In some of the strongest language she has used since declaring her presidential bid last year, Democratic frontrunner Hillary Clinton signaled that she is ready to move past Bernie Sanders and take on presumptive GOP nominee Donald Trump this fall.
Asked in a CNN interview if she thought Trump is qualified to be commander-in-chief, she said flatly that he isn’t fit to serve in the Oval Office: "I know how hard this job is, and I know that we need steadiness as well as strength and smarts in it, and I have concluded he is not qualified to be president of the United States."
She cited the billionaire’s complaints about NATO, his criticism of U.K. Prime Minister David Cameron and his praise of North Korean leader Kim Jong Un as just some of the reasons the real estate mogul shouldn’t be president.
She also described Trump as "divisive and dangerous" and "unmoored."
Clinton’s remarks were far removed from the more nuanced and cerebral responses she often provides on the campaign trail in response to Trump’s latest broadsides.
While the comments show the former First Lady is itching for a fight with the Republican standard-bearer, it’s also clear she plans to wage the battle on her own terms.
For instance, she indicated that she wouldn’t respond to Trump’s escalating attacks on her and her husband, former president Bill Clinton, whom the billionaire has accused of rape.
“He can say whatever he wants to say,” said Clinton. “I know that’s exactly what he is fishing for and I’m not going to be responding.”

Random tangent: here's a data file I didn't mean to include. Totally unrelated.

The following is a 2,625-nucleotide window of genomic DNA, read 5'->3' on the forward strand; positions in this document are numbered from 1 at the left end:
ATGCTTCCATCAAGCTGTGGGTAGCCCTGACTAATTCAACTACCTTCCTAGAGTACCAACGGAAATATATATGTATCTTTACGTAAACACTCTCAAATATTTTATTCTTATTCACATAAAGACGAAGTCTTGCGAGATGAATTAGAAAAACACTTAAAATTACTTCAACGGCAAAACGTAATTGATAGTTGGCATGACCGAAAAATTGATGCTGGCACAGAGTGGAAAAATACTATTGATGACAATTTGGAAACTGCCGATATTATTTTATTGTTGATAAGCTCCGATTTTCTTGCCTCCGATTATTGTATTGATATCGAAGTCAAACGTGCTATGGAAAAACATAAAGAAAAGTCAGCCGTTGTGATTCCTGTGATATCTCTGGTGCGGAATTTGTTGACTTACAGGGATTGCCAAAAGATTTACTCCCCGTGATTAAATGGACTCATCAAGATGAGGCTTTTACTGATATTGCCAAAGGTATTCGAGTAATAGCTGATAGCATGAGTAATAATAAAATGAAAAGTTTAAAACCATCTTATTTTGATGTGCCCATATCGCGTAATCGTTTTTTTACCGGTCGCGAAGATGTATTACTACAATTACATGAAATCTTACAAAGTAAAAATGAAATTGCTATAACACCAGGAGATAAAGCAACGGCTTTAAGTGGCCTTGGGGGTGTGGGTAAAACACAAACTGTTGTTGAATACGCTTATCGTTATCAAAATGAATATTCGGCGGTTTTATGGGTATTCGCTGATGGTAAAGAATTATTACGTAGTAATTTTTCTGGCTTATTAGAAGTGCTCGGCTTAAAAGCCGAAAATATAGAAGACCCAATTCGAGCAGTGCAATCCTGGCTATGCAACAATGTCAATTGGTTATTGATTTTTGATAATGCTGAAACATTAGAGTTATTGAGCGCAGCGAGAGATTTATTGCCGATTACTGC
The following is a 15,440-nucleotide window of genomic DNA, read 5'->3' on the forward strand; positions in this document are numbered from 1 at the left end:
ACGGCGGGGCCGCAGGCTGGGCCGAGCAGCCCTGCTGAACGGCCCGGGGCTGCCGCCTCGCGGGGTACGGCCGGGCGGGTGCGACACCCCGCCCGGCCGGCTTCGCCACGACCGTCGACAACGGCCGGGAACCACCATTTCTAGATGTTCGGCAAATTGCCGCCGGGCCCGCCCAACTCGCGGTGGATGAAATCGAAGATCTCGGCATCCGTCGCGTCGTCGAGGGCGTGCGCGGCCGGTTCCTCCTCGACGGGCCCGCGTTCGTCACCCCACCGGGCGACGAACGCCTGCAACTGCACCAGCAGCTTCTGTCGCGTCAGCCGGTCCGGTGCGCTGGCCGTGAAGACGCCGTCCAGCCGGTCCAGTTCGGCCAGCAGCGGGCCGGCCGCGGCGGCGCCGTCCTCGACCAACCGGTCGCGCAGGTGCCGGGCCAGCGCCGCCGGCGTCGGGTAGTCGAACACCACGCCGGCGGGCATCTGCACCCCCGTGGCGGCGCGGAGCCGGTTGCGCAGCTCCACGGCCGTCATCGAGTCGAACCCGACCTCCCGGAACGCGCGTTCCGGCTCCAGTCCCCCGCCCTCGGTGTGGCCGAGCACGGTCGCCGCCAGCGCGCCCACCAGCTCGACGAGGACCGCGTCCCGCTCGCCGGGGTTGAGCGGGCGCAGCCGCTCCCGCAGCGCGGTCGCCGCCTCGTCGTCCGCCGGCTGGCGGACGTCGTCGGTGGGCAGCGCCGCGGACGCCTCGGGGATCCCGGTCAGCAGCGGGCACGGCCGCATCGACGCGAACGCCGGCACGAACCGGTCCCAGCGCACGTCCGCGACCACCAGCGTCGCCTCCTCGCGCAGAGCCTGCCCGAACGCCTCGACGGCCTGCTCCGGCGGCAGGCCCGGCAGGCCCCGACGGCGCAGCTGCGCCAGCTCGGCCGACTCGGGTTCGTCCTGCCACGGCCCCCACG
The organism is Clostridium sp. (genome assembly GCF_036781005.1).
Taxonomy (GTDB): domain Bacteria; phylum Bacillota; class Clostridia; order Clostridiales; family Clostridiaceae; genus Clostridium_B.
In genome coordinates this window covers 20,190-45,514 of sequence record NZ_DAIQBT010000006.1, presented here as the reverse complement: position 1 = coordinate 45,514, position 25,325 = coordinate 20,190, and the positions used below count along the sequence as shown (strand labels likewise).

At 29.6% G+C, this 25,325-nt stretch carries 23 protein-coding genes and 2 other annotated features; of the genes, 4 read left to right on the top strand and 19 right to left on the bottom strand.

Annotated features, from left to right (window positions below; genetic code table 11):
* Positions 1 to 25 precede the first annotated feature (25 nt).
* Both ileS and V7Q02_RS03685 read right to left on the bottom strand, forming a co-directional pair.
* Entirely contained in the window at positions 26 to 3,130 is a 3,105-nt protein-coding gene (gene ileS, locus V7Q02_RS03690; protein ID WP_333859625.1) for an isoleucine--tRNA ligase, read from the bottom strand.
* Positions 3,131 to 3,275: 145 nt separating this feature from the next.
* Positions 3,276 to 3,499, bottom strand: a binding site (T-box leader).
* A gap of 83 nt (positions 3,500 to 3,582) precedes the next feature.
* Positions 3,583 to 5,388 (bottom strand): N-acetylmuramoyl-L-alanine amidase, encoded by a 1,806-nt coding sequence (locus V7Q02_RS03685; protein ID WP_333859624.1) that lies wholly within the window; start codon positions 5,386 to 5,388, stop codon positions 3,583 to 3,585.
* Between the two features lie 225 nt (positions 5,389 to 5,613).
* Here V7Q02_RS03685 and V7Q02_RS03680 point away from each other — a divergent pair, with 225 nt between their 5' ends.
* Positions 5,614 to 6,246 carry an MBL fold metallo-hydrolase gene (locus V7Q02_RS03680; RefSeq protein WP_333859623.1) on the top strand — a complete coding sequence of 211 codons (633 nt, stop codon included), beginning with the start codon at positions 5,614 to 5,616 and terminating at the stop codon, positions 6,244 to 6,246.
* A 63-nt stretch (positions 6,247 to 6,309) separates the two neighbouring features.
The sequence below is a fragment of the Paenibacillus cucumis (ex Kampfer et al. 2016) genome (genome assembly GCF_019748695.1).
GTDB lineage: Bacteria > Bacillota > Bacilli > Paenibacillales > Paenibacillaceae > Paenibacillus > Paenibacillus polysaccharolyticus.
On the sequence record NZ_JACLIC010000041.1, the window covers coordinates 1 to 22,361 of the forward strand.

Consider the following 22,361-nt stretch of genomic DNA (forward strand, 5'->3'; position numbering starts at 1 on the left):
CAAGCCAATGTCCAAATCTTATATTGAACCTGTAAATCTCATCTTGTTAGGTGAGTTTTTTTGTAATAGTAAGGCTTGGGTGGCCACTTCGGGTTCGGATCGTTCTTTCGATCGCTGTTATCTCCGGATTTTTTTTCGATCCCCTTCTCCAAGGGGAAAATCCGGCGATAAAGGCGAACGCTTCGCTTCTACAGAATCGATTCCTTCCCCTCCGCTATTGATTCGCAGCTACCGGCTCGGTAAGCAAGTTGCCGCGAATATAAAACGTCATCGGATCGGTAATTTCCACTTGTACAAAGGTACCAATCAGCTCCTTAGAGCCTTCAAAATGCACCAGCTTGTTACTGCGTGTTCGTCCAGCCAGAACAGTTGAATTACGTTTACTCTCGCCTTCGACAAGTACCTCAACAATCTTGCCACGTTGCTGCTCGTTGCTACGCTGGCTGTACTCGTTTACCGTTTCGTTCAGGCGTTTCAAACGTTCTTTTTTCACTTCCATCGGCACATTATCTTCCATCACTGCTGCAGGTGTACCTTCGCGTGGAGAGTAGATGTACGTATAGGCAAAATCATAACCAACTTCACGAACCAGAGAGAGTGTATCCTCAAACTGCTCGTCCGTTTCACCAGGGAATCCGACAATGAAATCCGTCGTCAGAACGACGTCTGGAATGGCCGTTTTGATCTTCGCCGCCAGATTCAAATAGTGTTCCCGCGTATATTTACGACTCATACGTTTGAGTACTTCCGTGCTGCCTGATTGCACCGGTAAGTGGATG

However, ignoring Trump’s barbs usually just makes them sharper, something his fellow GOP contenders sometimes realized just days before the primary that eliminated them from contention. Even when rivals like Sens. Ted Cruz (TX) and Marco Rubio (FL) did respond, it made no discernable difference in the polls.
Clinton explained that she will get different results because the rest of the GOP field “didn’t fundamentally disagree” with the mogul on issues like keeping the minimum wage low or abortion, and she’s not trying to curry favor with the same pool of voters.
Trump wasn’t the only one Clinton had choice words for, telling CNN there is “no way” she doesn’t beat Sanders for the Democratic nomination.
“I will be the nominee for my party ... That is already done in effect. There is no way I won't be," she said.
Telling Sanders to essentially get over it isn’t likely to play well with the Vermont senator’s campaign team, or his supporters, and could cause them to double down on his vow to take the nomination fight all the way to the Democratic Party’s national convention in July.
At the same time, Clinton was quick to note that Sanders has repeatedly vowed he would work to unify Democrats ahead of Election Day.
The interview suggested that Clinton is tired of fighting a political battle on two fronts, and that she can push back hard if she has to.